Hence proving that smoking starts at a young age, and to control the spread of the epidemic, it has to be nabbed then. "Young people are particularly vulnerable to addiction, and with high rates of cessation remaining elusive worldwide, the tobacco epidemic will continue for years to come unless countries can dramatically reduce the number of new smokers starting each year," says Marissa Reitsma, a researcher at the Institute for Health Metrics and Evaluation, while talking to The Guardian.

"Despite progress in some countries, tobacco industry interference and waning political commitment have resulted in a large and persistent gap between knowledge and action on global tobacco control," Vin Gupta added.

Additionally, India is among ten countries that constitute the world's two-thirds of the smoking population. Despite the Cigarettes And Other Tobacco Products Act, 2003, which regulates production, distribution and consumption not much has been achieved.

This (in effect) can be attributed to the high level of income generated through tobacco products in the country.

How can we make smoking 'un'cool?

There is a clear need to alter the way smoking is perceived among the population. Especially, since the emotional blackmailing through advertisements does not seem to garner expected results. There is a need to come up with more innovative ways to approach the sensitisation around smoking and it's ill-effects.

Studies in the field of health communications have shown that questioning the social acceptance of smoking can effectively change the way people perceive smoking. An interesting campaign called "Addicted Ashtray," shows an addict picking up a half-smoked cigarette from an ashtray. Thus, portraying the activity to be "uncool" and induce disgust towards the habit.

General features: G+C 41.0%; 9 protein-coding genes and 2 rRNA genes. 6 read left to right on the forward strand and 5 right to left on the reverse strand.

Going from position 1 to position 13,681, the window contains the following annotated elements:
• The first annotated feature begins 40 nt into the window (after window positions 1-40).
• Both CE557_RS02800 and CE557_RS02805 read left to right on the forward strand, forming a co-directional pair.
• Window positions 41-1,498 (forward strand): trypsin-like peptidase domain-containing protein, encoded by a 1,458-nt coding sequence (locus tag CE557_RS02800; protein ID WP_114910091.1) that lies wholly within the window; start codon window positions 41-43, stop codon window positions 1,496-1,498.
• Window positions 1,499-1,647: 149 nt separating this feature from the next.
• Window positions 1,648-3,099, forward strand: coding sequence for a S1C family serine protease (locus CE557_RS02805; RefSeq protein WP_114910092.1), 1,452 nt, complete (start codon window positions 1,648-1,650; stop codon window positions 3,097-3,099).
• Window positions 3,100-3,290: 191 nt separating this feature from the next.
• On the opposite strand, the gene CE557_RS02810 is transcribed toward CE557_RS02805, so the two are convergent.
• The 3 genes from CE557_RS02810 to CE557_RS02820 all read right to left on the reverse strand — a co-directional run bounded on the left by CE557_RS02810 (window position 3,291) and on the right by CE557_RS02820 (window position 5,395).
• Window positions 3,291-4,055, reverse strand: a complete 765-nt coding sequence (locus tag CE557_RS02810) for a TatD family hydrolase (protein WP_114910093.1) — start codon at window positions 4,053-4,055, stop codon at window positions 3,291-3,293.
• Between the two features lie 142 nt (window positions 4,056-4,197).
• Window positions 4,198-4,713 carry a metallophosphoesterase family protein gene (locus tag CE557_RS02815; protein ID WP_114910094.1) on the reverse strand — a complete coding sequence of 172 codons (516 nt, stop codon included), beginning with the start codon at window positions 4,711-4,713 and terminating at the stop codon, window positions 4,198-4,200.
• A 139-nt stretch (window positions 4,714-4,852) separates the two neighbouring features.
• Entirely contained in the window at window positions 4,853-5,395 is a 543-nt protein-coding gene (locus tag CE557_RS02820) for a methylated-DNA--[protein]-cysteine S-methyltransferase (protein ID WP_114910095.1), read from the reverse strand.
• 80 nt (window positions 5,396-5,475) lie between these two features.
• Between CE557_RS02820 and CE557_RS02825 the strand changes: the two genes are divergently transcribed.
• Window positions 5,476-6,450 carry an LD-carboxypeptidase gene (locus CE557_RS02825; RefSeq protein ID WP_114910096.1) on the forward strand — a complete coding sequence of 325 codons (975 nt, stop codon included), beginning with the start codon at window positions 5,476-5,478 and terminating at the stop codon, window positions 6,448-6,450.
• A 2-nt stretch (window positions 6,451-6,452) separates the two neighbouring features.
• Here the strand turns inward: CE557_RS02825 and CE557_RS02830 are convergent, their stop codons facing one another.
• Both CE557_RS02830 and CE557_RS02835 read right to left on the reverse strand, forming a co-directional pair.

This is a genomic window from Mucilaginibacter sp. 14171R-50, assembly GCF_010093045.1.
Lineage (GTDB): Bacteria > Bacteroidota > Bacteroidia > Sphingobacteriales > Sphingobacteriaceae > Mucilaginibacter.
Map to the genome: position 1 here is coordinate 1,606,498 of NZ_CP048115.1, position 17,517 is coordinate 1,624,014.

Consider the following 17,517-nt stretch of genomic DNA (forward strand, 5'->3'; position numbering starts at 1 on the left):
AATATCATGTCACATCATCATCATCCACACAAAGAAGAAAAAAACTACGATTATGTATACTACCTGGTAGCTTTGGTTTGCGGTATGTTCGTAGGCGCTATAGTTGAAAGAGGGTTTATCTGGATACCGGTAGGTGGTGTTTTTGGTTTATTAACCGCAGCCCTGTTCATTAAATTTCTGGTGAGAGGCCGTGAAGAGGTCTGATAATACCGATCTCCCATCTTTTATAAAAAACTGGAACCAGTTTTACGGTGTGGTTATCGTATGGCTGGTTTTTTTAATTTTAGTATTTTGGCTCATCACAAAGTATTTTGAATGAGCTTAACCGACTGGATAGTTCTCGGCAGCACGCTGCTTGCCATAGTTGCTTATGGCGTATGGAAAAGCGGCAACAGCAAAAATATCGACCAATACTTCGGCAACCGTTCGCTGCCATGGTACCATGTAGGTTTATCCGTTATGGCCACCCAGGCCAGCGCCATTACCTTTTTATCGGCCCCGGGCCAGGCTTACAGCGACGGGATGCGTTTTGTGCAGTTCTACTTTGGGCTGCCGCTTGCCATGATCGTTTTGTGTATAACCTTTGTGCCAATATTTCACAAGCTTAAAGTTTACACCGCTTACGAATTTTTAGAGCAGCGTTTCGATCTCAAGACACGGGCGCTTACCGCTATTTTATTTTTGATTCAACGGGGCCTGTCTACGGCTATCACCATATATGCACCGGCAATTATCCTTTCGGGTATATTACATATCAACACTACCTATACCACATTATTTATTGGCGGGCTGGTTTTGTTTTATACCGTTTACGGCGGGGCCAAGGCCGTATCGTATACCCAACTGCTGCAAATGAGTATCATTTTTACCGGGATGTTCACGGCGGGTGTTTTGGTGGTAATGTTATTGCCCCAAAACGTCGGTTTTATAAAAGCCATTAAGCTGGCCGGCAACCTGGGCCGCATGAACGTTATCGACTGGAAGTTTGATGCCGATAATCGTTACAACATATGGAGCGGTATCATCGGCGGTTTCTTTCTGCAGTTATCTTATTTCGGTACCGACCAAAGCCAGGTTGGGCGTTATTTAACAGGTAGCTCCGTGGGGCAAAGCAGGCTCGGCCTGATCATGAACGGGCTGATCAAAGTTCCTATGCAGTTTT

Socio-cognitive theories, are also considered to be an effective way to promote healthy habits in people; according to research. The Psychology and Health journal published a paper where researchers said, “A comprehensive approach to health promotion requires changing the practices of social systems that have widespread detrimental effects on health rather than solely changing the habits of individuals.”

Additionally, publishing real-life stories about people who fight addiction can help motivate people towards quitting the doomed habit. Apart from that, strict measures need to be introduced if the government is really willing to reduce the number of smokers we create every year.

Considering the influence media has on people. It can play a vital role in creating an uncool image around smoking. Instead of showing it as an accepted lifestyle, the media can rather shun the habit, creating an uncool attitude towards smoking.

It will not be achieved in a day or two, but small steps towards the epidemic, can lead a long way towards a healthy and hearty life.